Everything You Need to Know About Psoriasis

Psoriasis is the chronic development of red or purplish dry, itchy patches on the skin that is surrounded by whitish silver looking scales. Psoriasis occurs as a result of a fast excess buildup of skin cells on the skin due to the autoimmune attack of the skin. This fast buildup of skin cells leaves no time for dead skin cells to fall off before producing new ones, overtime skin cells stack upon each other and create this scaly patch that is painful.

Psoriasis is an itchy scaly disease that can bleed during itching. Its usual onset in adulthood. 

There are six types of psoriasis:

  1. Plaque psoriasis (Vulgaris psoriasis): is psoriasis seen in 80% of psoriatic cases. It is characterized by red swollen patches covered with thick whitish silver plaques. They are mostly seen on the scalp, knees, elbows, palms, and oral cavity. 
  2. Guttate psoriasis is a drop like the appearance of skin rashes that are small in size. It is usually triggered by upper respiratory tract infection, for example, strep throat infection, and it is seen mostly in children and young adults. Guttate psoriasis is more common on the back, limbs, and scalp.
  3. Psoriatic arthritis: is the presence of a koebner phenomenon (which is skin changes along a line of trauma) with severely swollen joints, joint pain with intense morning stiffness. It affects large joints the most, such as knees, spine and hip joints
  4. Erythrodermic psoriasis:   is an itchy, red, peeling rash that affects every surface of the skin (From face to lower extremities).
  5. Inverse psoriasis (flexural psoriasis): appear as smooth red patches of skin that gets worse with sweat, heat, and friction. They are mainly seen in between skin folds such as the armpit, between the buttocks (gluteal folds), genitals (groin and thigh areas), ears and under the breasts
  6. Pustular psoriasis: are swollen widespread non-infectious pustules formation on the skin with red, tender demarcation around the pustules. Pustular psoriasis is rare, but when it occurs, it has an affinity for small areas such as fingertips, in between the toes and fingers.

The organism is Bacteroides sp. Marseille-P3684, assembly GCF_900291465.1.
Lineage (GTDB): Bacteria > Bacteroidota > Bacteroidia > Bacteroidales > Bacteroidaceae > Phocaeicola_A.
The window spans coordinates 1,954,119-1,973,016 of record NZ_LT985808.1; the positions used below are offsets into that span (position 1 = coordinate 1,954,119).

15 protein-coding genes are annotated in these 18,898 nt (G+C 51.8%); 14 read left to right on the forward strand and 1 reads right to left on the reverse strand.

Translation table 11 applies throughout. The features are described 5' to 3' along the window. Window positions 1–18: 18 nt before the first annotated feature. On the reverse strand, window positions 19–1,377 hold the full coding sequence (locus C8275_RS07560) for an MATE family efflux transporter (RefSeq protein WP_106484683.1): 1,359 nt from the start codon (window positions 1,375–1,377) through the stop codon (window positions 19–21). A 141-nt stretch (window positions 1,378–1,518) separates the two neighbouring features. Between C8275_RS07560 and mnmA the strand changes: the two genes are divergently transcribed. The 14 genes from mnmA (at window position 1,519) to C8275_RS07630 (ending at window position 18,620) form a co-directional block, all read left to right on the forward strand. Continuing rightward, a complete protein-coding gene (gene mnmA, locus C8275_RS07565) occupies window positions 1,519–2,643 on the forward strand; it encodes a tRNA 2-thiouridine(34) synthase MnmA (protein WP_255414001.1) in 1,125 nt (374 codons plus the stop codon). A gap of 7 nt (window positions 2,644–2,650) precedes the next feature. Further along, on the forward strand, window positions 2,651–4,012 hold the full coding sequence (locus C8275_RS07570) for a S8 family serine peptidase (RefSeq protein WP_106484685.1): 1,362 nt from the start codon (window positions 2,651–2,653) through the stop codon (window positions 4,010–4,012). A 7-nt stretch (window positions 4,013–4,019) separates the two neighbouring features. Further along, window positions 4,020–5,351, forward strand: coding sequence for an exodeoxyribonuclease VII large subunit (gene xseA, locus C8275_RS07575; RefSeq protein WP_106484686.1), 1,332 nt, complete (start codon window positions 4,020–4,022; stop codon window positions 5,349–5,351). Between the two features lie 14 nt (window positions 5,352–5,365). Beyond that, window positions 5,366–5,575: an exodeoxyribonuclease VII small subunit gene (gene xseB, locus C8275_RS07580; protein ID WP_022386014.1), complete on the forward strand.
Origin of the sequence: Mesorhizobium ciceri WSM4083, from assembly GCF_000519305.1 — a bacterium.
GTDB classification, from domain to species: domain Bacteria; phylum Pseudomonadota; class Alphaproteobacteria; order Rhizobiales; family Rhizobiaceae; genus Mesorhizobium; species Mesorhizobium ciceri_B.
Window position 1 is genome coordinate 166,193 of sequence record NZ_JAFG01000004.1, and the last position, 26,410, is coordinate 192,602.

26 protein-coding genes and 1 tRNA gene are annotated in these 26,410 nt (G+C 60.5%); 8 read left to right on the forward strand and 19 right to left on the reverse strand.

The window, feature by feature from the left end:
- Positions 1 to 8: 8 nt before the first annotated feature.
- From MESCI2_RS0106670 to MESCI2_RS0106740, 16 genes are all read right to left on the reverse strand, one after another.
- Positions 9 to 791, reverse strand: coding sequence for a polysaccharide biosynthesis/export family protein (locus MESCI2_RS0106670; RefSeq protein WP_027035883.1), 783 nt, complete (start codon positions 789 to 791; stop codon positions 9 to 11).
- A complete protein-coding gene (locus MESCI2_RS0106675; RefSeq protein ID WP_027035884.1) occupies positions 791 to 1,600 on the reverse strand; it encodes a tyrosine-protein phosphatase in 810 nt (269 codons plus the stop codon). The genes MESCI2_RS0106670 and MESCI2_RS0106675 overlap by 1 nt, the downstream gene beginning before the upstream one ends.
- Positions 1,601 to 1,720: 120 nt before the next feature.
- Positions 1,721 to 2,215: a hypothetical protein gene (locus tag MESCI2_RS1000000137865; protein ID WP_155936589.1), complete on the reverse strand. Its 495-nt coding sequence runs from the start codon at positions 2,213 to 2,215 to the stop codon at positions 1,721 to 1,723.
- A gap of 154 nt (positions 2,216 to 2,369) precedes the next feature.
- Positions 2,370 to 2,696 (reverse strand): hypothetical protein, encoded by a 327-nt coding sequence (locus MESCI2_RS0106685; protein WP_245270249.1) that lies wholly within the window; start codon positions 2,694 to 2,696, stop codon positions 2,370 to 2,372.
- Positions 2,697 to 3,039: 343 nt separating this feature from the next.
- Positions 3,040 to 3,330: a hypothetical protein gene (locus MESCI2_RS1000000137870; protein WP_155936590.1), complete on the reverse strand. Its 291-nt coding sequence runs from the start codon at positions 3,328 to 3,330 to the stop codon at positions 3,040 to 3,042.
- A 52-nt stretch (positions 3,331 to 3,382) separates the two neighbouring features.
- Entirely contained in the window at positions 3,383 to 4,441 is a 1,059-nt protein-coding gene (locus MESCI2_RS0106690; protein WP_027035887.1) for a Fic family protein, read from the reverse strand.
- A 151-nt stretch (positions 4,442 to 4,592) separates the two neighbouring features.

General signs and symptoms of all types of psoriasis include:

  • Dry, cracked, whitish scaly skin with presence of plaque, patches and/or papules
  • Fever
  • Chills
  • Severe itching
  • Diarrhea
  • Soreness
  • Nail changes such as Nail pitting, Onycholysis (separation of nailbed), Salmon patch (is a tender yellowish-red discoloration of the nailbeds), Ruptured capillaries underneath the nails and Subungual hyperkeratosis: (a scaly buildup of skin underneath the nails that cause the nail plate to lift up from the nailbed).

Diagnosis of Psoriasis include:

  • Diagnosis Is based on skin changes, family history, and the presence of other trigger factors. 
  • X-ray of joints in psoriatic arthritis
  • Biopsy of skin cells.

Treatment of Psoriasis

There’s no cure for psoriasis, but various treatments can reduce the number of flare-ups. The treatments include: 

  • Topical corticosteroids.
  • Topical retinoids.
  • Paricalcitol (Vitamin D analogs)
  • Petroleum jelly
  • Mineral oil
  • Phototherapy
  • Methotrexate
  • Ciclosporin
  • Biologics such as infliximab, adalimumab, and efalizumab

The preference for treatment is carried out by a dermatologist. First of all, the dermatologist will advise you to reduce anxiety and eliminate the most allergenic foods from your diet. 

Facts About Psoriasis

  • Having psoriasis predisposed a person to several other issues such as conjunctivitis, uveitis, diabetes type 2, high blood pressure, Crohn’s disease, celiac disease, and depression.
  • The precise cause of psoriasis is not clear, although it is classified under autoimmune diseases because of the autoimmune destruction of skin cells that take place in psoriasis.
  • The genetic link is an essential factor. The chances of having psoriasis increase in a person when there are members of the family who has psoriasis.
  • Oral corticosteroid is not used in psoriasis because they cause a severe flare-up when withdrawn. 
  • In a healthy skin cell process, dead skin cells take about 30 days to fall off for new ones to replace them. In psoriasis, the dead skin cells do not have enough time to fall off because new skin cells form every 2 – 4 days leading to excess skin buildup.

Lastly, If you assume you are exhibiting any symptoms of psoriasis, be sure to check in with your dermatologist for a proper check-up.